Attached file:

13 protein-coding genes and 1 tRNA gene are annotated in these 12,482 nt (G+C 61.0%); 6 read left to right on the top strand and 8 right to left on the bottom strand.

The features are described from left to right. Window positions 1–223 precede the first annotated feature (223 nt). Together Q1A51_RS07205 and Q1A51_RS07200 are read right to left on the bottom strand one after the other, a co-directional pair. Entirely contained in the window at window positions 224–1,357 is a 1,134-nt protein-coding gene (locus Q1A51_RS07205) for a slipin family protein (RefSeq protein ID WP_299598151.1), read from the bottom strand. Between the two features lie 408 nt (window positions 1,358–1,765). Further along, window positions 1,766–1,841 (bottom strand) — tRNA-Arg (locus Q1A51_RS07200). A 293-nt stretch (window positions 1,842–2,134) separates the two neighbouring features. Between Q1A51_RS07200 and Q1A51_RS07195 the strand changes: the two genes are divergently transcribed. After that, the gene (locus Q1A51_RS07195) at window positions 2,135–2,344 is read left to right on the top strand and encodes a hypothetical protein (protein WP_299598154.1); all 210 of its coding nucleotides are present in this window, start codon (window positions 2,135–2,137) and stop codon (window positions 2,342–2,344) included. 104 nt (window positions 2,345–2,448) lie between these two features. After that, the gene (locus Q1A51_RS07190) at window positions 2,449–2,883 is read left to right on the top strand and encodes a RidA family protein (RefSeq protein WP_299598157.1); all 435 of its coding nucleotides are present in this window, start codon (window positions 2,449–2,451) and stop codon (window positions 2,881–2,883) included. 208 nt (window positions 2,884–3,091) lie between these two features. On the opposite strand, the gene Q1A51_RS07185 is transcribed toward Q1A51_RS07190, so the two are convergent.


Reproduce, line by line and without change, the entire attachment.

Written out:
13 protein-coding genes and 1 tRNA gene are annotated in these 12,482 nt (G+C 61.0%); 6 read left to right on the top strand and 8 right to left on the bottom strand.

The features are described from left to right. Window positions 1–223 precede the first annotated feature (223 nt). Together Q1A51_RS07205 and Q1A51_RS07200 are read right to left on the bottom strand one after the other, a co-directional pair. Entirely contained in the window at window positions 224–1,357 is a 1,134-nt protein-coding gene (locus Q1A51_RS07205) for a slipin family protein (RefSeq protein ID WP_299598151.1), read from the bottom strand. Between the two features lie 408 nt (window positions 1,358–1,765). Further along, window positions 1,766–1,841 (bottom strand) — tRNA-Arg (locus Q1A51_RS07200). A 293-nt stretch (window positions 1,842–2,134) separates the two neighbouring features. Between Q1A51_RS07200 and Q1A51_RS07195 the strand changes: the two genes are divergently transcribed. After that, the gene (locus Q1A51_RS07195) at window positions 2,135–2,344 is read left to right on the top strand and encodes a hypothetical protein (protein WP_299598154.1); all 210 of its coding nucleotides are present in this window, start codon (window positions 2,135–2,137) and stop codon (window positions 2,342–2,344) included. 104 nt (window positions 2,345–2,448) lie between these two features. After that, the gene (locus Q1A51_RS07190) at window positions 2,449–2,883 is read left to right on the top strand and encodes a RidA family protein (RefSeq protein WP_299598157.1); all 435 of its coding nucleotides are present in this window, start codon (window positions 2,449–2,451) and stop codon (window positions 2,881–2,883) included. 208 nt (window positions 2,884–3,091) lie between these two features. On the opposite strand, the gene Q1A51_RS07185 is transcribed toward Q1A51_RS07190, so the two are convergent.